thrown: Than Julius Cæsar, or bright

The circumstance I'll tell you more at large.
Enter a Messenger.

The tenth of August last, this dreadful lord,
Mess. My bonourable lords, health to you all! Retiring from the siege of Orleans,
Sad tidings bring I to you out of France,

Having full' scarce' six thousand in his troop,
Of loss, of slaughter, and discomiiture: 150 By three and twenty thousand of the French
Guienne, Chainpaigne, Rheinis, Orleans, Was round encompassed and set upon:
Paris, Guisors. Poi tiers, are all quite lost.

No leisure had he to enrauk his men; Bcd. What say'st thou, man, before dead llen- He wanted pikes to set before his archers; ry's corse?

Instead whereof, sharpstakes,pluck'dout of hedges, Speak softly; or the loss of those great towns 55 They pitched in the ground confusedly, Will make him burst his lead, and rise from death. To keep the horseinen off from breaking in. Glo. Is Paris lost? Is Roan yielded up?

More than three hours the fight continued; If Henry were recall'd to life again, [ghost. Where valiant Talbot, alvove human thought, These news vould cause him once more yield the Enacted wonders with his sword and lance. Exe. How were they lost? what treachery was 60 Hundreds he sent to hell, and nove durst stand bin; us'd?

(money: Here, there, and every where, enrag'd he flew : Mess. No treachery; but want of men and The French exclaiin'd, The devil was in arms;

· Nourish here signifies a nurse. ?j. e. their miseries which have had only a short interinission from Henry the Fifdi's death to my coining amongst them. :i. e. scarcely.

AN

All the whole army stood agaz'd on him: So in the earth, to this day is not known:
His soldiers, spying his undaunted spirit, Late, did he shine upon the English side;
A Talbot! a Talbot! cried out amain,

Now we are victors, upon us he smiles.
And rush'd into the bowels of the battle.

What towns of any moment, but we have ? Here had the conquest fully been seal'd up, 5. At pleasure here we lie, near Orleans ; If Sir John Fastolfe had not play.d the coward: Otherwhiles, thefamish'd English,like pale ghosts, He being in the vaward' (plac'd behind, |Faintly besiege us one hour in a month. With purpose to relieve and follow them)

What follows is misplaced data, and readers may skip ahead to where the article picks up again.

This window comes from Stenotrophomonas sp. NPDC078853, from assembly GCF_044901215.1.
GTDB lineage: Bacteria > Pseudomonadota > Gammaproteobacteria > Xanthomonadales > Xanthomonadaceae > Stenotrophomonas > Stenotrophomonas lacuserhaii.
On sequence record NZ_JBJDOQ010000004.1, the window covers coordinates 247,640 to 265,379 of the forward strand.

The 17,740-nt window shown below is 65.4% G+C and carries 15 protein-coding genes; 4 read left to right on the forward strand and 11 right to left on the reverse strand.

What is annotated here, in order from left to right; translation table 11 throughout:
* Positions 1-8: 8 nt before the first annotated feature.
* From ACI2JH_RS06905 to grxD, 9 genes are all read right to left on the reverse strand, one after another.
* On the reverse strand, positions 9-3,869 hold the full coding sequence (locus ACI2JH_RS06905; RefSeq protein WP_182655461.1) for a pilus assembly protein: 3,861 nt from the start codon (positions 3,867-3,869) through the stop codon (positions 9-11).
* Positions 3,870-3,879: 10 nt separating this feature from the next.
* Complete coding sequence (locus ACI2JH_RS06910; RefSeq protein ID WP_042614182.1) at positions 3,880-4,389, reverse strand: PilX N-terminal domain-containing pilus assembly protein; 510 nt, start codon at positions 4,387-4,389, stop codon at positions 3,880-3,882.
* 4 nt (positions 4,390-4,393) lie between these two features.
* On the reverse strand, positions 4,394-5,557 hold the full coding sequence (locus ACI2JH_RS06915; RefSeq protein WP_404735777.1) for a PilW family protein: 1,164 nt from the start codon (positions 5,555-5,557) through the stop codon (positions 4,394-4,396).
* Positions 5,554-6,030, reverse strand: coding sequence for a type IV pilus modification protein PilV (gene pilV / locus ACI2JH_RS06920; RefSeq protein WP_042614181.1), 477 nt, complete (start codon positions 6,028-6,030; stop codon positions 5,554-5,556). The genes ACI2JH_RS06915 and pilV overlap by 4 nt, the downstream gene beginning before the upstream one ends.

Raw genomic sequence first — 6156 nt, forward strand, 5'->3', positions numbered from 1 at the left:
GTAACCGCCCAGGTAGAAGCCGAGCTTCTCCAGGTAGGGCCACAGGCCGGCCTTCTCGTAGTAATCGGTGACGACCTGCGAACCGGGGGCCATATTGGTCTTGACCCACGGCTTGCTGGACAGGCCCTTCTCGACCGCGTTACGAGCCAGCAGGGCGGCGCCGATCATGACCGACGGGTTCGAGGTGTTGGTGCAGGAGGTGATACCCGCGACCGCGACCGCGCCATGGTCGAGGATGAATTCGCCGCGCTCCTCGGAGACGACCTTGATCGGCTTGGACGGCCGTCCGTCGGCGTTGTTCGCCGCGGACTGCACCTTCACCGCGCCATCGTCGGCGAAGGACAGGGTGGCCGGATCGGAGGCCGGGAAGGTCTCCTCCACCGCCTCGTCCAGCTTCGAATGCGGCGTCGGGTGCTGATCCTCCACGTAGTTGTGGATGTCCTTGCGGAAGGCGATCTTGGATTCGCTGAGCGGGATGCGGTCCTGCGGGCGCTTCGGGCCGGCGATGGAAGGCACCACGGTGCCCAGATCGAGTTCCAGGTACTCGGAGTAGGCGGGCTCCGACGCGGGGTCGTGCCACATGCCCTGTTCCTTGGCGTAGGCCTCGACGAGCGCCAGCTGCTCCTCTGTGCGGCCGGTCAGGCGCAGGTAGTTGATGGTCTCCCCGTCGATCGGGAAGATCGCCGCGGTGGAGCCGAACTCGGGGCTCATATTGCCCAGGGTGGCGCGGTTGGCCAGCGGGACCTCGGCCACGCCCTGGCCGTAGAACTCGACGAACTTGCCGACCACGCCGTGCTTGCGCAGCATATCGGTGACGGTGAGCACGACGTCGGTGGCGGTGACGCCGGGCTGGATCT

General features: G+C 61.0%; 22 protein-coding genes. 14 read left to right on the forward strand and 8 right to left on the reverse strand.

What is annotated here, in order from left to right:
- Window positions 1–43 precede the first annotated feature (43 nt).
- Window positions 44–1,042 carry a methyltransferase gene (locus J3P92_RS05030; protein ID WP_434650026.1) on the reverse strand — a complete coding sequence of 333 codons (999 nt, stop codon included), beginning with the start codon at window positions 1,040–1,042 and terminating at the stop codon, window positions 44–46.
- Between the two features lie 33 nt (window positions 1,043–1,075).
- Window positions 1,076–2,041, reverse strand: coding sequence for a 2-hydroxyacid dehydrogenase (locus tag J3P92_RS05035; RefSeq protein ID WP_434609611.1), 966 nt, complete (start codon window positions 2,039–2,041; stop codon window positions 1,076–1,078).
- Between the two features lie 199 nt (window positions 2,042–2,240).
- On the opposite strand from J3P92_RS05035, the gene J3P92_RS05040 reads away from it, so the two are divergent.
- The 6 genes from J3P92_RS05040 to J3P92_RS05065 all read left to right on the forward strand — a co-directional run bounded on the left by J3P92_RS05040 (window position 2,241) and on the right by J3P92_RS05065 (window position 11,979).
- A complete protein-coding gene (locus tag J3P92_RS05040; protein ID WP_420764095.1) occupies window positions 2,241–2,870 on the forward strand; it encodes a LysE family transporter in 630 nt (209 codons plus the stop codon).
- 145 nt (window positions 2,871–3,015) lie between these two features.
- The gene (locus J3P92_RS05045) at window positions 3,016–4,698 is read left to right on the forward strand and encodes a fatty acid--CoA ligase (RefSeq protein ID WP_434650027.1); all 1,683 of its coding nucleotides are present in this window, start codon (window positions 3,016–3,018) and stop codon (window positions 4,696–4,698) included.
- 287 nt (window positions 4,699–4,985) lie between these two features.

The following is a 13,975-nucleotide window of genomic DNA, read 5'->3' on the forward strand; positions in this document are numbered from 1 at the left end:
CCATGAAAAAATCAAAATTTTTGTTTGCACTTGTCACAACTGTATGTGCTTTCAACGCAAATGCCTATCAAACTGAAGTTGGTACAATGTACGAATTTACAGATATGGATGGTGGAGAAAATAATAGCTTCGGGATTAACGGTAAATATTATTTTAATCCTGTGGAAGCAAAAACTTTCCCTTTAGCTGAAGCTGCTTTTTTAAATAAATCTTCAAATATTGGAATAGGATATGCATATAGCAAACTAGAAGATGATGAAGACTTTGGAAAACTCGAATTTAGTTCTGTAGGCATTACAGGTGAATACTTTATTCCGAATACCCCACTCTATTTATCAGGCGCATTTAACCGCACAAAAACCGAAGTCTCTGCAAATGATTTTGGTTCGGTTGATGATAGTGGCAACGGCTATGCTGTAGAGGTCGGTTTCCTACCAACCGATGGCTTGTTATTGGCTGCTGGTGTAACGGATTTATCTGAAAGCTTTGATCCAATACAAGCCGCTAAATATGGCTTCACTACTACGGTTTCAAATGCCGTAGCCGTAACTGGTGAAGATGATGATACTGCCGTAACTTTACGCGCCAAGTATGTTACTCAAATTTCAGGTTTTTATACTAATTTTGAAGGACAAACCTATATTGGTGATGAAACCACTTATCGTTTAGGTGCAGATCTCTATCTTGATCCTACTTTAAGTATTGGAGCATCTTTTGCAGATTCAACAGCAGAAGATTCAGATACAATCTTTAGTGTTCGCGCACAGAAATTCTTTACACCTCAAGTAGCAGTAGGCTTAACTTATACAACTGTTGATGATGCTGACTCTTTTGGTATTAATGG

Alen. They want their porridge, and their fat Cowardly fled, not having struck one stroke.

bull-beeves: Hence grew the general wreck and massacre; 10 Either they inust be dieted, like mules, Enclosed were they with their enemies: And have their provender ty'd to their mouths, A base Walloon, to win the Dauphin's grace, Or piteous they will look like drowned mice. Thrust Talbot with a spear into the back; Reig. Let's raise the siege;Whyliveweidlyhere? Whomall France, withherchiefassembledstrength, Talbot is taken, whom we wont to fear: Durst not presume to look once in the face. 15 Remaineth none, but mad-brain'd Salisbury;

Bed. Is Talbot slain? then I will slay myself, And he may well in fretting spend his gall, For living idly here, in pomp and ease, Nor men, nor money, hath be to make war. Whilst such a worthy leader, wanting aid,

Char. Sound, sound alarum; we will rush on Unto his dastard foc-men is betray'd.

them. 3 Mess. O no, he lives; but is took prisoner, 20 Now for the honour of the forlorn French:And lord Scales with him, and lord Hungerford: Him I forgive my death, that killeth me, Most of the rest slaughter'd, or took, likewise, When he sees nie go back one foot, or fly. Exeunt.

Bed. His ransom there is none but I shall pay: [Here alarum, they are beaten back by the I'll hale the Dauphin headlong from his throne, English, with great loss. His crown shall be the ransom of my friend; 25 Re-enter Charles, Alençon, and Reignier. Four of their lords I'll change for one of ours.- Char. Who ever saw the like? what men have Farewell, my masters; to my task will I;